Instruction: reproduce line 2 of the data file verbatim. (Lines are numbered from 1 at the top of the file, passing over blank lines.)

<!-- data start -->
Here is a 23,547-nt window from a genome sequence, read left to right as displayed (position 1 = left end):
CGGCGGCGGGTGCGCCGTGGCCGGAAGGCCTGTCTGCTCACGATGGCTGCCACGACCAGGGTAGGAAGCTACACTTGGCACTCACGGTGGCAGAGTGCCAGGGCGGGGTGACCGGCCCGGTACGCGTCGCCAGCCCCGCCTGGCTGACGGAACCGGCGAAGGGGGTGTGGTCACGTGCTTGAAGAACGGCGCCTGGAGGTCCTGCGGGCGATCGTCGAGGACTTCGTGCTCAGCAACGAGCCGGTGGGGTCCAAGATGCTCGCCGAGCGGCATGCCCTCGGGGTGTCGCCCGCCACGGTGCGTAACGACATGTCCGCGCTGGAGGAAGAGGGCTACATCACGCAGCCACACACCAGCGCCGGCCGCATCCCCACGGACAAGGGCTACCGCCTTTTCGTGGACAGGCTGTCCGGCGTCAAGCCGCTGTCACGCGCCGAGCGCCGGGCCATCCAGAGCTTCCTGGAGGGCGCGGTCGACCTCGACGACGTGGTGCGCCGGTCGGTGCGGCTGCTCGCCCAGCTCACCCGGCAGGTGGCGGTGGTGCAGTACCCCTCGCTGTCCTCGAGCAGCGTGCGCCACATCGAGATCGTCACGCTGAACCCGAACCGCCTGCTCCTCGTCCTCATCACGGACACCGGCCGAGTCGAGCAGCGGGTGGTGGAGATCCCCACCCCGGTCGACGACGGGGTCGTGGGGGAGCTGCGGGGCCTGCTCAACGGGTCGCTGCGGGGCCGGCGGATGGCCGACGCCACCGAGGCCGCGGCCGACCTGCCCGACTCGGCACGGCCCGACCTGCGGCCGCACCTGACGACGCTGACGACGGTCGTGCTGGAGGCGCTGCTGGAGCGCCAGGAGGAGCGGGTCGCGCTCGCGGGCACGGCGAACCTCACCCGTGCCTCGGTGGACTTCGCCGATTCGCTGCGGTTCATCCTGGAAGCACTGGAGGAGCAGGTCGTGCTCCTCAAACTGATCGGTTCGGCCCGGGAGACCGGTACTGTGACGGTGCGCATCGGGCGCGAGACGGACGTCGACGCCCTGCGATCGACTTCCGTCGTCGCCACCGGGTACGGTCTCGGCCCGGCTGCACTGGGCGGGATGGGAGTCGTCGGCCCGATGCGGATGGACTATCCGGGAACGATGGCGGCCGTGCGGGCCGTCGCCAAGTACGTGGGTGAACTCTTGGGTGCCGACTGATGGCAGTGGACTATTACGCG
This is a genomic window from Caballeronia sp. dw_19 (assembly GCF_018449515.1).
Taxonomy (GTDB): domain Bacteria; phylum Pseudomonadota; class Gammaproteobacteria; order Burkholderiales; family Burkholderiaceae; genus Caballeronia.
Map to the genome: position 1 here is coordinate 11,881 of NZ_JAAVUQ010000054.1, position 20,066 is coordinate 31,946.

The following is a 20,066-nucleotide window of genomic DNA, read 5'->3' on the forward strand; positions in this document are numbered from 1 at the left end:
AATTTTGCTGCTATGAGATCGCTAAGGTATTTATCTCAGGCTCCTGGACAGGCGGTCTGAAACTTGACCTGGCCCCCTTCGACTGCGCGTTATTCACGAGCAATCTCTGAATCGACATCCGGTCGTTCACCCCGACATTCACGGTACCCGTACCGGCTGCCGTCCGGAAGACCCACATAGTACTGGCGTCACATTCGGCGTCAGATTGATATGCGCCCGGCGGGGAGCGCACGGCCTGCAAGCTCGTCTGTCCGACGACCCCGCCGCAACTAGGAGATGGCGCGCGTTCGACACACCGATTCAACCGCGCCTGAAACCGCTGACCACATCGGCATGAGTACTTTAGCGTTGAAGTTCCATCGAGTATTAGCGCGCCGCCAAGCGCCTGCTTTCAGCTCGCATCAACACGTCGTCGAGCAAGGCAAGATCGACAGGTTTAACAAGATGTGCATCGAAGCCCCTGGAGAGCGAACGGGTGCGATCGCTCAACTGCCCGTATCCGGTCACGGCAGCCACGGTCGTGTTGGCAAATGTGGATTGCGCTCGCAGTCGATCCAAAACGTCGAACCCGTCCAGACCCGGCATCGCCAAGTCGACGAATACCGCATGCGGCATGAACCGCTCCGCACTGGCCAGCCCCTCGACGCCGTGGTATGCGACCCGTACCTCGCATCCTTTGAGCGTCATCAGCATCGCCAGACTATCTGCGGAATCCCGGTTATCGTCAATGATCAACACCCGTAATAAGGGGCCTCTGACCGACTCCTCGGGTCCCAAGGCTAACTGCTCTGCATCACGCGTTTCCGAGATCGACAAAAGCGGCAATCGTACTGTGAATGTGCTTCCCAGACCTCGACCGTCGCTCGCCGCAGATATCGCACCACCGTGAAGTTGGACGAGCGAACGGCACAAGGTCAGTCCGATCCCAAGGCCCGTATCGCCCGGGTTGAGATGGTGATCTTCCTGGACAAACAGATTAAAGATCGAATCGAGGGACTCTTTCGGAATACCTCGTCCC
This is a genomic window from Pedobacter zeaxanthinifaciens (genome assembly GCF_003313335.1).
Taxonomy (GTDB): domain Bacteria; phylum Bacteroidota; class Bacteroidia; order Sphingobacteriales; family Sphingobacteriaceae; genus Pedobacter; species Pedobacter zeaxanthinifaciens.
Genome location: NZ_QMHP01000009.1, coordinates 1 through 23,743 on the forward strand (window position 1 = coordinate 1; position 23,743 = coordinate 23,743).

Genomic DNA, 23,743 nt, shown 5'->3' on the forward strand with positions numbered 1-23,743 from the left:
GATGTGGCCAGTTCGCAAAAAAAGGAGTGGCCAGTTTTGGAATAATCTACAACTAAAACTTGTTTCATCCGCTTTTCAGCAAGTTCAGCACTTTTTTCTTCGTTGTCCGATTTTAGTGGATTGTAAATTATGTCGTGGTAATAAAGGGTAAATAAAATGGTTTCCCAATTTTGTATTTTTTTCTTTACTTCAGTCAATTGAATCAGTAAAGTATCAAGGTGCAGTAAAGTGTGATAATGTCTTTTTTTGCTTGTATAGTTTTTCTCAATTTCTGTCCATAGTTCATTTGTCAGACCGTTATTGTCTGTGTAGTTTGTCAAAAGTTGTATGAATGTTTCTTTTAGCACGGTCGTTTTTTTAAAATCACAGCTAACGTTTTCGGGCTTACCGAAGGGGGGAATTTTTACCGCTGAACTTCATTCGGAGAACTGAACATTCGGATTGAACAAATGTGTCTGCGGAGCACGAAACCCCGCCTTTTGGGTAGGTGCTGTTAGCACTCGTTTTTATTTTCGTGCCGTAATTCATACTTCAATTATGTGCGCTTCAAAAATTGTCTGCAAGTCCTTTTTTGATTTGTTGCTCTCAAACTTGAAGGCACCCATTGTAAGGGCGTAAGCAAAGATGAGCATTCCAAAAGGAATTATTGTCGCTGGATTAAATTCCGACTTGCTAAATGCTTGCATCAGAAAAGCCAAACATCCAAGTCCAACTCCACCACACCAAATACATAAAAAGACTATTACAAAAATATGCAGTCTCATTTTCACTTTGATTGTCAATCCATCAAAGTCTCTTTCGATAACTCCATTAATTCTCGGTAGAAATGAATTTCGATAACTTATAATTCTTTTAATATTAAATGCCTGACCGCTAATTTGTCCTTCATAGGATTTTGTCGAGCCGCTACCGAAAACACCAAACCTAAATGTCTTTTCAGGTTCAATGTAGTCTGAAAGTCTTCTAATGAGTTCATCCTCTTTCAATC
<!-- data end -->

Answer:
CGGCGGCGGGTGCGCCGTGGCCGGAAGGCCTGTCTGCTCACGATGGCTGCCACGACCAGGGTAGGAAGCTACACTTGGCACTCACGGTGGCAGAGTGCCAGGGCGGGGTGACCGGCCCGGTACGCGTCGCCAGCCCCGCCTGGCTGACGGAACCGGCGAAGGGGGTGTGGTCACGTGCTTGAAGAACGGCGCCTGGAGGTCCTGCGGGCGATCGTCGAGGACTTCGTGCTCAGCAACGAGCCGGTGGGGTCCAAGATGCTCGCCGAGCGGCATGCCCTCGGGGTGTCGCCCGCCACGGTGCGTAACGACATGTCCGCGCTGGAGGAAGAGGGCTACATCACGCAGCCACACACCAGCGCCGGCCGCATCCCCACGGACAAGGGCTACCGCCTTTTCGTGGACAGGCTGTCCGGCGTCAAGCCGCTGTCACGCGCCGAGCGCCGGGCCATCCAGAGCTTCCTGGAGGGCGCGGTCGACCTCGACGACGTGGTGCGCCGGTCGGTGCGGCTGCTCGCCCAGCTCACCCGGCAGGTGGCGGTGGTGCAGTACCCCTCGCTGTCCTCGAGCAGCGTGCGCCACATCGAGATCGTCACGCTGAACCCGAACCGCCTGCTCCTCGTCCTCATCACGGACACCGGCCGAGTCGAGCAGCGGGTGGTGGAGATCCCCACCCCGGTCGACGACGGGGTCGTGGGGGAGCTGCGGGGCCTGCTCAACGGGTCGCTGCGGGGCCGGCGGATGGCCGACGCCACCGAGGCCGCGGCCGACCTGCCCGACTCGGCACGGCCCGACCTGCGGCCGCACCTGACGACGCTGACGACGGTCGTGCTGGAGGCGCTGCTGGAGCGCCAGGAGGAGCGGGTCGCGCTCGCGGGCACGGCGAACCTCACCCGTGCCTCGGTGGACTTCGCCGATTCGCTGCGGTTCATCCTGGAAGCACTGGAGGAGCAGGTCGTGCTCCTCAAACTGATCGGTTCGGCCCGGGAGACCGGTACTGTGACGGTGCGCATCGGGCGCGAGACGGACGTCGACGCCCTGCGATCGACTTCCGTCGTCGCCACCGGGTACGGTCTCGGCCCGGCTGCACTGGGCGGGATGGGAGTCGTCGGCCCGATGCGGATGGACTATCCGGGAACGATGGCGGCCGTGCGGGCCGTCGCCAAGTACGTGGGTGAACTCTTGGGTGCCGACTGATGGCAGTGGACTATTACGCG